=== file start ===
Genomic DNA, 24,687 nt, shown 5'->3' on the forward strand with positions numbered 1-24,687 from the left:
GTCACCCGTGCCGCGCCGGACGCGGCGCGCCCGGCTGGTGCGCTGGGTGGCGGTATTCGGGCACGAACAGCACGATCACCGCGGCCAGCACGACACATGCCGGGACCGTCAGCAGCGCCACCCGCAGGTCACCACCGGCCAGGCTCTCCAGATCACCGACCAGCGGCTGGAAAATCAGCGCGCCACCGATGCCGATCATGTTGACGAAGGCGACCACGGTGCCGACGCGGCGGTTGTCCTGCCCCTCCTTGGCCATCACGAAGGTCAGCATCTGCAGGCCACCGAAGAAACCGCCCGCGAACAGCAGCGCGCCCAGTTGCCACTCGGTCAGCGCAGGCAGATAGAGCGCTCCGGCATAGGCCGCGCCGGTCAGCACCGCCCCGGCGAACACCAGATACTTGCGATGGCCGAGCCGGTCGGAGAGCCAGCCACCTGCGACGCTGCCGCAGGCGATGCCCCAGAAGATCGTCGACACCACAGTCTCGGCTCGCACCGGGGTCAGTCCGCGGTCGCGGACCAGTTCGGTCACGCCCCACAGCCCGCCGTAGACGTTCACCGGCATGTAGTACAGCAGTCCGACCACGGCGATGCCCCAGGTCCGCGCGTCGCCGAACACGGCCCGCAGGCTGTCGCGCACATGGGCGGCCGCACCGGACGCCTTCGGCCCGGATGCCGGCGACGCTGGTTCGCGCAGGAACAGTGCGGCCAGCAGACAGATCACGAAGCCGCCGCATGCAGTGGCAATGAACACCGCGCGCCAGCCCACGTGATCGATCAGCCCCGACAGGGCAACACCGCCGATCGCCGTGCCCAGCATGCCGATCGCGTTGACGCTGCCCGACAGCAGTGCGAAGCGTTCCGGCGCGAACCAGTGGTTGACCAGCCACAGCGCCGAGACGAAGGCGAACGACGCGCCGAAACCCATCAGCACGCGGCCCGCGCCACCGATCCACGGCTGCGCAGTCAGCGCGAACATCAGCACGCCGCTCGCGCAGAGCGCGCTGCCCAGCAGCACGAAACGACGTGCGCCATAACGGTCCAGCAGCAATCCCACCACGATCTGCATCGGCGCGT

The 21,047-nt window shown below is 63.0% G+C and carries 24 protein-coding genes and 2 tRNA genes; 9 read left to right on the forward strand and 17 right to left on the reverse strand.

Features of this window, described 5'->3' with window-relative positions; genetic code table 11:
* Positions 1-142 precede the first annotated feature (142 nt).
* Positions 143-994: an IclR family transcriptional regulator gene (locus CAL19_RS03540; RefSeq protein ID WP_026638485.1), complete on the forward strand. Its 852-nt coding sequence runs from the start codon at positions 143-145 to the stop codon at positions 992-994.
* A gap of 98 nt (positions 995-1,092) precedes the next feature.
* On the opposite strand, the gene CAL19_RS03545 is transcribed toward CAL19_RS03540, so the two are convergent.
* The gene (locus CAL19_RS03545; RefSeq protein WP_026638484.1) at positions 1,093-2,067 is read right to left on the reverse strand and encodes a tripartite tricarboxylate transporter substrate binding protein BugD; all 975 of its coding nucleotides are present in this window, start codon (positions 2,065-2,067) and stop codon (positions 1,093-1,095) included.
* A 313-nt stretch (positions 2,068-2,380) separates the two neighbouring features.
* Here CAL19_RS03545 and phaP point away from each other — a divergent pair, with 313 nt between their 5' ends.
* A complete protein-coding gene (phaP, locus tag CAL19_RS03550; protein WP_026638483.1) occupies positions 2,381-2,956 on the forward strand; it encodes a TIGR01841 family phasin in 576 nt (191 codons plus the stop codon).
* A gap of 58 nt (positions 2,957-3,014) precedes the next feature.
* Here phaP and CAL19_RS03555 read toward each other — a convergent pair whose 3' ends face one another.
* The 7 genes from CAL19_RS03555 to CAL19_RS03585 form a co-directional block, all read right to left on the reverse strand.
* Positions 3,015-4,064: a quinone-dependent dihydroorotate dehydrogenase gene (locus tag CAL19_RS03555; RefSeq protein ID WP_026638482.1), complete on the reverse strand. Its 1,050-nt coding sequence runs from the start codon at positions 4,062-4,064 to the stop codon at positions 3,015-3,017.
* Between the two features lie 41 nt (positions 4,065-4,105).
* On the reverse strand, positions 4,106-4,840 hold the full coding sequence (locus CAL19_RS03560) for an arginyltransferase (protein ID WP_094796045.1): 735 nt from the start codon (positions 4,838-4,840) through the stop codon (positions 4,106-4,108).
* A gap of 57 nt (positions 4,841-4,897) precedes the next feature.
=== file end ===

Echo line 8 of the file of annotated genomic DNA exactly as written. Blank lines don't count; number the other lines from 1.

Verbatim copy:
* On the opposite strand, the gene CAL19_RS03545 is transcribed toward CAL19_RS03540, so the two are convergent.